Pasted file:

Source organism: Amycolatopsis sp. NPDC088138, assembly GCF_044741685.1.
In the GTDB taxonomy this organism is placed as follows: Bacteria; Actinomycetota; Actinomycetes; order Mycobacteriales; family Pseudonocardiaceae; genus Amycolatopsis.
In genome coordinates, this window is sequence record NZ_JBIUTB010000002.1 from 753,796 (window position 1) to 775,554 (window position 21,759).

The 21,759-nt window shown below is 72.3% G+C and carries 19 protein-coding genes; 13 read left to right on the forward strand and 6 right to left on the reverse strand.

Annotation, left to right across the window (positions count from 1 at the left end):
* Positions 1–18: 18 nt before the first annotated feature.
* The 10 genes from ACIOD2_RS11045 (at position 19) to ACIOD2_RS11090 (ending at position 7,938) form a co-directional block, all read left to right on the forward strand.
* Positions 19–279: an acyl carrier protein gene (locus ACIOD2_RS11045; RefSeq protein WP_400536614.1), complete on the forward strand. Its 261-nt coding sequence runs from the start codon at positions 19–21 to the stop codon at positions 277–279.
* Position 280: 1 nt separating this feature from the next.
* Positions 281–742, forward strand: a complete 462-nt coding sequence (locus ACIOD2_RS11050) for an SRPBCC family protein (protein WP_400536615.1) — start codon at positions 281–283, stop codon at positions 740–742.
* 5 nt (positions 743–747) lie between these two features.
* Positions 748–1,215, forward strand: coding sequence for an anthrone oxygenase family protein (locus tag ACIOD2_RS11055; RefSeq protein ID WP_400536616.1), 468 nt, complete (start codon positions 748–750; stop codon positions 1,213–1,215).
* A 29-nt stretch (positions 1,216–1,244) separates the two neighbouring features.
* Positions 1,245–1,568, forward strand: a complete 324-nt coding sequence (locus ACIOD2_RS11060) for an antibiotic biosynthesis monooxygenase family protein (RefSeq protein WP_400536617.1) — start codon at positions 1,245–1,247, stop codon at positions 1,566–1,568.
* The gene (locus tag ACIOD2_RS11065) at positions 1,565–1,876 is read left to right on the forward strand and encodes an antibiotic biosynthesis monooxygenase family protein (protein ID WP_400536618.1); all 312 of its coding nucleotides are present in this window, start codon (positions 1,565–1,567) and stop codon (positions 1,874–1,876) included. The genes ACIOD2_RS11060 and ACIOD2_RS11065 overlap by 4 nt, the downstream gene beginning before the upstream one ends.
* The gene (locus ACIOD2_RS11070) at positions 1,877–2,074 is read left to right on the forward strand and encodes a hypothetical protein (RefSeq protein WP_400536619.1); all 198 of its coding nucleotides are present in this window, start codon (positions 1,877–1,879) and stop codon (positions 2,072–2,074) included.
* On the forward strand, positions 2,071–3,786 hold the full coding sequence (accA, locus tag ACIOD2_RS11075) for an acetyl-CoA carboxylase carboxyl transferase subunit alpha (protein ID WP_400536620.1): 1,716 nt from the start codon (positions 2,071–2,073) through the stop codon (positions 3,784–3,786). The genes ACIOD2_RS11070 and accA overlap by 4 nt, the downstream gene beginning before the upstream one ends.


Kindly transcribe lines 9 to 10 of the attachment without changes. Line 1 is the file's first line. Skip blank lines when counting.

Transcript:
* Position 280: 1 nt separating this feature from the next.
* Positions 281–742, forward strand: a complete 462-nt coding sequence (locus ACIOD2_RS11050) for an SRPBCC family protein (protein WP_400536615.1) — start codon at positions 281–283, stop codon at positions 740–742.